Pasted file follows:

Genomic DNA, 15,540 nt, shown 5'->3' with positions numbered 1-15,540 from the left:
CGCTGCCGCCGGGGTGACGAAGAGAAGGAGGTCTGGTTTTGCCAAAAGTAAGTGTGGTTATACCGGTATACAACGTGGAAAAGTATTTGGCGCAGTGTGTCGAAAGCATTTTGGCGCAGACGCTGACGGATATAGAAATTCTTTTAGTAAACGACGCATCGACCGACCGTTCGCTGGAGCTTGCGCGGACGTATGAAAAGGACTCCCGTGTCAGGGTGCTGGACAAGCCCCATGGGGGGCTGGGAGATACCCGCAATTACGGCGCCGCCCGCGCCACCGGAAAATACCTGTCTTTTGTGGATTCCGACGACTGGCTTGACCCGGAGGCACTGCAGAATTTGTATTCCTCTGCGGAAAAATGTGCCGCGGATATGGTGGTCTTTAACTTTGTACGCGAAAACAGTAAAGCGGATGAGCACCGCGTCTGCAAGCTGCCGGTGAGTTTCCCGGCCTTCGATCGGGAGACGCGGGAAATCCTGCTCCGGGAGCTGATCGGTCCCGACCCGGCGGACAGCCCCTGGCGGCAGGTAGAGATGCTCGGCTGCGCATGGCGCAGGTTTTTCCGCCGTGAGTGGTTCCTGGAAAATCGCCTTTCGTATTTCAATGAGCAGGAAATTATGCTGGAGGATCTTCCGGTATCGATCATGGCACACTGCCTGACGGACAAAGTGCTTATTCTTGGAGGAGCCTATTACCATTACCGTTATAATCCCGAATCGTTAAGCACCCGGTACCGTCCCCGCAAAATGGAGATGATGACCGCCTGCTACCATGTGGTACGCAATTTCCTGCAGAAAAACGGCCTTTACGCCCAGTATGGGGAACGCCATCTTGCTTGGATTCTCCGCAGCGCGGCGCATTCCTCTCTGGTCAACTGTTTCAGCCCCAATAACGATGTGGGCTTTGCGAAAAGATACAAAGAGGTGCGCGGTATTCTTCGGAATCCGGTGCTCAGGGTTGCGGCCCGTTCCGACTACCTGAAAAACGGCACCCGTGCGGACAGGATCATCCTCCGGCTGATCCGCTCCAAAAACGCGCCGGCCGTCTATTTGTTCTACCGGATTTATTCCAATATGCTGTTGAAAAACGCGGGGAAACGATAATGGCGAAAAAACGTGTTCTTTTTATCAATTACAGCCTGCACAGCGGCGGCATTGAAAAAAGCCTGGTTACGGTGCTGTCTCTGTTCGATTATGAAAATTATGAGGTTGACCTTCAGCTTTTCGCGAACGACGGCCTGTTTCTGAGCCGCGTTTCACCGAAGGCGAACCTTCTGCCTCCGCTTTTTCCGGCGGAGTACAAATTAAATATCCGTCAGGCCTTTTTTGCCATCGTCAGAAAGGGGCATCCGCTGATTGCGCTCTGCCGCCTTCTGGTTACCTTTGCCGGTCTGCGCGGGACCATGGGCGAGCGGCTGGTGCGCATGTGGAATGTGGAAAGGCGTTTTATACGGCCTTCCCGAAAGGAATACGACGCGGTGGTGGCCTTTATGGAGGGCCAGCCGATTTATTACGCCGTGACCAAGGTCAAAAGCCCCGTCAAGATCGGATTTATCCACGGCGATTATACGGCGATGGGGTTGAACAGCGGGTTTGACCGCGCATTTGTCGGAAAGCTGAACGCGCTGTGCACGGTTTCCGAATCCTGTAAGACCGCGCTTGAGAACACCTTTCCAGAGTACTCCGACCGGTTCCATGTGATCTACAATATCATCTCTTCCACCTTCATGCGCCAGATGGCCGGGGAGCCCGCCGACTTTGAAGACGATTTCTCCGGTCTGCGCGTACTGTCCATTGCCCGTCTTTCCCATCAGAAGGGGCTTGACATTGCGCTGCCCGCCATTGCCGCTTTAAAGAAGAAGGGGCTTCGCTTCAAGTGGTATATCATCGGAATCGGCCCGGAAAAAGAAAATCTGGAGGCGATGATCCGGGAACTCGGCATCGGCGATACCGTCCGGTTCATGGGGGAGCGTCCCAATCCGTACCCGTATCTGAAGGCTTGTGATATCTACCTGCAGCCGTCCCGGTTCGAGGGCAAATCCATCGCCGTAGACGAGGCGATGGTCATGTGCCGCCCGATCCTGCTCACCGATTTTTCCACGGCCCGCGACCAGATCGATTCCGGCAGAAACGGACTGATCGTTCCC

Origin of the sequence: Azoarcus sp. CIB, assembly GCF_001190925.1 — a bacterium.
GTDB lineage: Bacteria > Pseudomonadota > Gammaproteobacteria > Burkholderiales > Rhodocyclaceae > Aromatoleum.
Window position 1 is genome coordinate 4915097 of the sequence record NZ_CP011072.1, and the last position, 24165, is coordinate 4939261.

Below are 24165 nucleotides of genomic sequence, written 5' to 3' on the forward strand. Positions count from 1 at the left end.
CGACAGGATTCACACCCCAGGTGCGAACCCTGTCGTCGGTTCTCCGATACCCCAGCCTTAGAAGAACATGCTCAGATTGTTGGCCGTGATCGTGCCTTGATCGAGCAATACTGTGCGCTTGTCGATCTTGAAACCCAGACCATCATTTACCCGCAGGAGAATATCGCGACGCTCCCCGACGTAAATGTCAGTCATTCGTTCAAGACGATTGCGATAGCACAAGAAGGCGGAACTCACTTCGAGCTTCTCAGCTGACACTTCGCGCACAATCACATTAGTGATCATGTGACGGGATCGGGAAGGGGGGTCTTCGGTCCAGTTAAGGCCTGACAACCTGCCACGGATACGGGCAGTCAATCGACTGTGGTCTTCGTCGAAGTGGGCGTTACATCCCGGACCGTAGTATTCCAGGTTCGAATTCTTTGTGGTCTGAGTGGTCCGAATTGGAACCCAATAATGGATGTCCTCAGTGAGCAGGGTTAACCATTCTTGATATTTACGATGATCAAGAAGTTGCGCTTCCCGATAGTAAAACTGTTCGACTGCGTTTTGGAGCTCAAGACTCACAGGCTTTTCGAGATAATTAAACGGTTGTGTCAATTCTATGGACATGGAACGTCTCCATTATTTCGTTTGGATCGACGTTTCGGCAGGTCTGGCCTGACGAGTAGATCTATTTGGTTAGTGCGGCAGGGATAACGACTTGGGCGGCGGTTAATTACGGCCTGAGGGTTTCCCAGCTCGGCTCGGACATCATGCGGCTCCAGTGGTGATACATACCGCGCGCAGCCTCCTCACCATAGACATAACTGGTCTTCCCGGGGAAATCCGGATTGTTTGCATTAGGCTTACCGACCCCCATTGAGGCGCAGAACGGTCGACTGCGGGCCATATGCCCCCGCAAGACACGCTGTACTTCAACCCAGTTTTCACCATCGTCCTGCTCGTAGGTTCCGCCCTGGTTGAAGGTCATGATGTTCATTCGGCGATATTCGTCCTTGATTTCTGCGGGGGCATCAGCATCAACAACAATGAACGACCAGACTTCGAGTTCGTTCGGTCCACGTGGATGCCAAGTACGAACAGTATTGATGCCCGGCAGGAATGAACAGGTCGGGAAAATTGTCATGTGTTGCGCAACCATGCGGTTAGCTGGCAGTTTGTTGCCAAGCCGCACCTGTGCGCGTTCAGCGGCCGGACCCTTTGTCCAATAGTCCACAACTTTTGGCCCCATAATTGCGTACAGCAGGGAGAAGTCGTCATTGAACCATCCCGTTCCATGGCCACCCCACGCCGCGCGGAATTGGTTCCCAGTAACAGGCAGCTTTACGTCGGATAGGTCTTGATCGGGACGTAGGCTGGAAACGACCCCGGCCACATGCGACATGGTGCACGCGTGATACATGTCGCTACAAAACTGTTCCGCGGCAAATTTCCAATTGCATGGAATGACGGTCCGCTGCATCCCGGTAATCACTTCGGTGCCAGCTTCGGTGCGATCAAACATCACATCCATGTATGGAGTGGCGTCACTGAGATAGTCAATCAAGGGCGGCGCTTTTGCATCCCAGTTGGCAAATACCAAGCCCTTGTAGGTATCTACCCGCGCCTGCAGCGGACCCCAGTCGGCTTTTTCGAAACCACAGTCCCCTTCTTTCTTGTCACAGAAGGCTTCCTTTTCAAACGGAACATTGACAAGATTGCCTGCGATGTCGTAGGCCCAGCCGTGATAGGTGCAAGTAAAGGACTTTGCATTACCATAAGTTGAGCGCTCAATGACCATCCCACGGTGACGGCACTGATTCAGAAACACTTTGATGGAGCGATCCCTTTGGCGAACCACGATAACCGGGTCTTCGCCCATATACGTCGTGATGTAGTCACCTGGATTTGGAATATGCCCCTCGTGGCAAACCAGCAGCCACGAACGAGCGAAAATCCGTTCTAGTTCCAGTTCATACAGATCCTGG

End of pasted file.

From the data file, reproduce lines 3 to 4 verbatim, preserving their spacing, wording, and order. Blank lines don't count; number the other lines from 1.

Origin of the sequence: Azoarcus sp. CIB, assembly GCF_001190925.1 — a bacterium.
GTDB lineage: Bacteria > Pseudomonadota > Gammaproteobacteria > Burkholderiales > Rhodocyclaceae > Aromatoleum.